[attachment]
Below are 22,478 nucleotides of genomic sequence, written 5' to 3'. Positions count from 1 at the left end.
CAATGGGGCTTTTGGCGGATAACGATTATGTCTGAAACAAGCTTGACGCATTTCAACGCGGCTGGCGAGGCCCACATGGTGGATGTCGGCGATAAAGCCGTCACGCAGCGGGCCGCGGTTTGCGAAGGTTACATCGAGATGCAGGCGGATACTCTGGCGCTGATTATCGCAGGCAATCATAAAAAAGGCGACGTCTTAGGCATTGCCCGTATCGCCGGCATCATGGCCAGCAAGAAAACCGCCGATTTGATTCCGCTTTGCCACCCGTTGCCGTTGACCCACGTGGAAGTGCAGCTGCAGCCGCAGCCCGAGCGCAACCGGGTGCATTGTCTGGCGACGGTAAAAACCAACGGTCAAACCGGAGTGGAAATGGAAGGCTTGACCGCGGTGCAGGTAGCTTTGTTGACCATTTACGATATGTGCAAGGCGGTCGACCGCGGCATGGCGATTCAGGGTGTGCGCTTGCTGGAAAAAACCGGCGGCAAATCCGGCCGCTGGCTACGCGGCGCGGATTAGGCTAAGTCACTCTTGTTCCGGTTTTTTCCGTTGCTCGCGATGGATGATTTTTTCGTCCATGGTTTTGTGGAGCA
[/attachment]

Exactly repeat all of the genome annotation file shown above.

Below are 22,478 nucleotides of genomic sequence, written 5' to 3'. Positions count from 1 at the left end.
CAATGGGGCTTTTGGCGGATAACGATTATGTCTGAAACAAGCTTGACGCATTTCAACGCGGCTGGCGAGGCCCACATGGTGGATGTCGGCGATAAAGCCGTCACGCAGCGGGCCGCGGTTTGCGAAGGTTACATCGAGATGCAGGCGGATACTCTGGCGCTGATTATCGCAGGCAATCATAAAAAAGGCGACGTCTTAGGCATTGCCCGTATCGCCGGCATCATGGCCAGCAAGAAAACCGCCGATTTGATTCCGCTTTGCCACCCGTTGCCGTTGACCCACGTGGAAGTGCAGCTGCAGCCGCAGCCCGAGCGCAACCGGGTGCATTGTCTGGCGACGGTAAAAACCAACGGTCAAACCGGAGTGGAAATGGAAGGCTTGACCGCGGTGCAGGTAGCTTTGTTGACCATTTACGATATGTGCAAGGCGGTCGACCGCGGCATGGCGATTCAGGGTGTGCGCTTGCTGGAAAAAACCGGCGGCAAATCCGGCCGCTGGCTACGCGGCGCGGATTAGGCTAAGTCACTCTTGTTCCGGTTTTTTCCGTTGCTCGCGATGGATGATTTTTTCGTCCATGGTTTTGTGGAGCA